"Always that woman!"
Translation:Mindig az a nő!
But in English we would not say "Always that the woman." Or is it like saying "THE the woman."
Well, in Hungarian we do. This, that, these, those by themselves are translated as ez, az, ezek, azok, respectively. But if they are followed by a noun, we add the definite article too.
- This dog = Ez a kutya
- That apple = Az az alma
- These mothers = Ezek az anyák
- Those balls = Azok a labdák
This is more of an idiom than a proper sentence. "Mindig az a nő!" expresses annoyance with that woman. "Az a nő mindig" feels unnatural because of the lack of a verb. If I heard it I would expect the sentence to continue: what does that woman always do?
So, basically, Duo's sentence is the only possible correct one.
"az nő" is not grammatical (eta: as a phrase); az is used before words beginning with a vowel. It would be "a nő," meaning "the woman."
Hi Adam. I thought 'az' also means 'that' as in "az no" = "that woman"... It looks like there even was a movie with the title "A nő, az nő"... what did I miss? See: http://mozicsillag.cc/film/a-no--az-no--1961-online; Yes, I know the movie was French and I know the official English/French titles. But, I am wondering about the Hungarian side. Why did they come up with that title which does not seem to match the English/French titles?
"Az a nő" - that woman. Shamarth above gave a very good explanation of it, so I won't repeat it here.
"Az nő" - that is a woman.
See that person over there? Is that a man or a woman? That is a woman. In Hungarian: "Az (egy) nő". The "egy" is omittable in Hungarian.
And we have, of course:
"A nő" - the woman.
Here is a simpler example, where the English noun is uncountable:
"That is icecream" - "Az fagylalt."
I would also refer back to how there is no "van" in a third person present tense statement like this.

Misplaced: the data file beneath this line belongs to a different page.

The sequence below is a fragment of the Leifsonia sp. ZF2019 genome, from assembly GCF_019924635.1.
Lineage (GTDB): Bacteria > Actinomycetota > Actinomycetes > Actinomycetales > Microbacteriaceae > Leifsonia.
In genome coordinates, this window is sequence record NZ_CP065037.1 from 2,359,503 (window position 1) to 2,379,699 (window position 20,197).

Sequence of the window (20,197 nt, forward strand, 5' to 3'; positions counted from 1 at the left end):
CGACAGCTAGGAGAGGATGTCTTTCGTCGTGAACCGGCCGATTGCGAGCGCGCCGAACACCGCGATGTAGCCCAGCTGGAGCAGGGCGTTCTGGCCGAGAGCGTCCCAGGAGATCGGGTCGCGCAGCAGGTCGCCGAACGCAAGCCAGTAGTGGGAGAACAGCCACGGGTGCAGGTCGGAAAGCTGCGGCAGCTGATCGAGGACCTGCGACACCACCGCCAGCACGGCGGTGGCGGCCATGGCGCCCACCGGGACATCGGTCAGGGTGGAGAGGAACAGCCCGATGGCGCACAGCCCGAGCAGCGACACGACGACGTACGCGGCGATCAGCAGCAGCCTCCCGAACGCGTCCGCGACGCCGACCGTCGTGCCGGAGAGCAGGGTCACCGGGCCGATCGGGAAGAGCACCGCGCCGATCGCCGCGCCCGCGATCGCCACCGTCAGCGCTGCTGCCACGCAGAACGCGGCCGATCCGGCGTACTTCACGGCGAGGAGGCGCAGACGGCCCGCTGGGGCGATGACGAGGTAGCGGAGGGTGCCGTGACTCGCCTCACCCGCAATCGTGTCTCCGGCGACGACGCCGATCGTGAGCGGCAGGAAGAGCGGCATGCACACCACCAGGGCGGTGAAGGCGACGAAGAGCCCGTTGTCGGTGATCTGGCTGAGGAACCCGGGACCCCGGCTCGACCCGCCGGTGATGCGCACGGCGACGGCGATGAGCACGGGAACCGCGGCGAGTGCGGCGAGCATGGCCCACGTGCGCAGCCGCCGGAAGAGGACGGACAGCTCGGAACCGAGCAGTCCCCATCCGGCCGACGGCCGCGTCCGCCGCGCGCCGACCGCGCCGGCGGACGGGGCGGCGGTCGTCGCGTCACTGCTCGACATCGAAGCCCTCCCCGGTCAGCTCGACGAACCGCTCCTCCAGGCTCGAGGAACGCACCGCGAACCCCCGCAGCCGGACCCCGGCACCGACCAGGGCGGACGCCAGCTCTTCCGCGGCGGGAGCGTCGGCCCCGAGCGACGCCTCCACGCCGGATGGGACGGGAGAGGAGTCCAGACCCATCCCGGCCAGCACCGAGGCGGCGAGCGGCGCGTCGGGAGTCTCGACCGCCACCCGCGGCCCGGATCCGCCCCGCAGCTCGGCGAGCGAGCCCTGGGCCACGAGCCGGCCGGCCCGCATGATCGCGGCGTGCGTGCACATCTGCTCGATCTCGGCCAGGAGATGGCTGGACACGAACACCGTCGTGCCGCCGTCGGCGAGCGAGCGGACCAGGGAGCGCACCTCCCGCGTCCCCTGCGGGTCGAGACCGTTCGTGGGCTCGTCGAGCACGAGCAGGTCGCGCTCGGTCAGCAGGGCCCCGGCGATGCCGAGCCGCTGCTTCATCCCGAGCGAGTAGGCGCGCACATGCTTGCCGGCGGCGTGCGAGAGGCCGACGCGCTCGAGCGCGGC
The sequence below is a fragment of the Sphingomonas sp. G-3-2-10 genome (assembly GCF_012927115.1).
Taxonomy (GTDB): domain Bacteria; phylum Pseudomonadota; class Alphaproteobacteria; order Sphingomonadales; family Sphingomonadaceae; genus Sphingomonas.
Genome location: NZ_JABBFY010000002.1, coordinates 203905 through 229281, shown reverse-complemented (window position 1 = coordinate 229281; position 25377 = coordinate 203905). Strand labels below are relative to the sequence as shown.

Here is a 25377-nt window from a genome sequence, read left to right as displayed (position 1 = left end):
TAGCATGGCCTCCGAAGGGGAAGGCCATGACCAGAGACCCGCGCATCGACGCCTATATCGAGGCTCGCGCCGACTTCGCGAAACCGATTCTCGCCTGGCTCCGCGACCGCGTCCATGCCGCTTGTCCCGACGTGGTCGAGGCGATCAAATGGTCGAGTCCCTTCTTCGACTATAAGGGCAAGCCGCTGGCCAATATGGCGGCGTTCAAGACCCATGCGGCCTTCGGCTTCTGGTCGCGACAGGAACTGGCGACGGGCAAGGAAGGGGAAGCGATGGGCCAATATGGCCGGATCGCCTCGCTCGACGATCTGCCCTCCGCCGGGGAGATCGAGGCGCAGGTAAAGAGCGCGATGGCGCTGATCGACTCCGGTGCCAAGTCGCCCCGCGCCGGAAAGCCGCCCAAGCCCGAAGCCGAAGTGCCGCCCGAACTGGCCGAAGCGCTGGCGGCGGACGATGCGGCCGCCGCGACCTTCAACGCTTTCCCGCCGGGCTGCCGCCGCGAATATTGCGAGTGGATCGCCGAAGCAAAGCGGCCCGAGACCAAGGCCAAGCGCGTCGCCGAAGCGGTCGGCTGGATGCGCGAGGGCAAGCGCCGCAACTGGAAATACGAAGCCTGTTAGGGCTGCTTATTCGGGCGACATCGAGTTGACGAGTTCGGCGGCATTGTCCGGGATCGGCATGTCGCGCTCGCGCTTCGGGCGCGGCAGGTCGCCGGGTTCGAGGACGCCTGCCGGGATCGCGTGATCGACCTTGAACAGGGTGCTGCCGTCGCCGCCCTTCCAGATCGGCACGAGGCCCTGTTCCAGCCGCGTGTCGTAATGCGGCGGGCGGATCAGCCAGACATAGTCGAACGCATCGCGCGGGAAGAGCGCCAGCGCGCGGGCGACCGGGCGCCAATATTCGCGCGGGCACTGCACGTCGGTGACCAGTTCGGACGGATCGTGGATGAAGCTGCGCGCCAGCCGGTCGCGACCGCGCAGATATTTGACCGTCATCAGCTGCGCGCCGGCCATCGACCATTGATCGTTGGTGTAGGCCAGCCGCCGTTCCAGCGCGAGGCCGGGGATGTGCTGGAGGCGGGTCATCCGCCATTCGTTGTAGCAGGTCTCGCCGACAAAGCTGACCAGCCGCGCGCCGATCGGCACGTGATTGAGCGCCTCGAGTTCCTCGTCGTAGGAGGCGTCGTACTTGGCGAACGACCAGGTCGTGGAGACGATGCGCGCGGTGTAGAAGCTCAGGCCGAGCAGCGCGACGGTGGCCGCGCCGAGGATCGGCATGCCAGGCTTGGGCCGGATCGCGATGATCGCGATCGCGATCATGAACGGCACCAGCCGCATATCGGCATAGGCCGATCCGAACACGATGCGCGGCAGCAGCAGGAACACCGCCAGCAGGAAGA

"Én nő vagyok" - I am a woman.
"Te nő vagy" - You are a woman.
"Ő nő." - She is a woman.
The word "nő", in the third person statement, becomes the predicate itself. "Nő" is what we are stating about the subject.
THANK YOU VV! I should have known the answer to my question. I believe you answered it in a previous skill! It makes sense like most of the Hungarian grammar. So far, it is one of the most logical/consistent/intuitive languages! Any insight to the movie title "A no, az no" = "A woman is a woman" = "Une femme c'est une femme"... According to the Hungarian title, it should be "The woman, that is a woman". I guess I would have expected the Hungarian title to be something like "Egy na, az na"... Was the translation a loose translation of the French title or is there more to the Hungarian in that title? Köszönöm. Daniel
You are welcome.
It is just that Hungarian prefers using the definite article in general statements like this. Or none at all. The indefinite "egy" (literally meaning "one") is frequently omitted. I don't think there is anything more to it than that. Consider these sentences:
I am a woman. - Nő vagyok.
If you are a woman, you will always be a woman. - Ha nő vagy, mindig nő leszel/maradsz.
No indefinite article in the Hungarian. Now let's see these:
Women are strong. - A nők erősek.
I like women. - Szeretem a nőket.
Note the definite articles in the Hungarian.
So, different rules/customs in using articles. If you are strong in Spanish, you may see some similarity in usage there.
So, that is all, the title was adopted to sound natural in Hungarian.
One more note on "that" "az". Since there is no "van" in third person present statements, people frequently add a demonstrative right after the subject. Sometimes it is just a filler word, but it also gives the statement a little bit more emphasis. As if to say "That girl, she is beautiful".
"Az a lány az nagyon szép".
"Budapest az gyönyörű."
"A kutya az nagyon okos állat."
"A pénzem az elfogyott."
"Ez a zene ez nagyon tetszik."
And so on. You could omit the middle "az" in any of these sentences. The same thing is also going on in "A nő az nő." And even more so there. If we omit the "az", it will sound a bit weird: "A nő nő." It is a valid sentence but sounds weird. Especially considering that the word "nő" is also a verb, meaning "grows". So, "A nő nő" is more likely to make us associate to "The woman grows."
A little update of this last topic, on the added "az": a special case of it is calculations. The "az" has an important role there, it is not (or only very rarely) omitted:
"Kettő meg kettő az négy" - 2+2=4
"Tizenötből három az tizenkettő" - 15-3=12.
It is as if saying "two plus two, that is four".
@vvsey, Good point. Many Indo-European languages derive their "definite" articles from the demonstrative "that" and the "definite generic" is used in English as well. BTW, the indefinite article often derives from "one" in other languages as well! Thanks again.
az a nő = that woman
az nő = (that) is growing
nő = woman
nő= grow, increase, develop, spring up, augment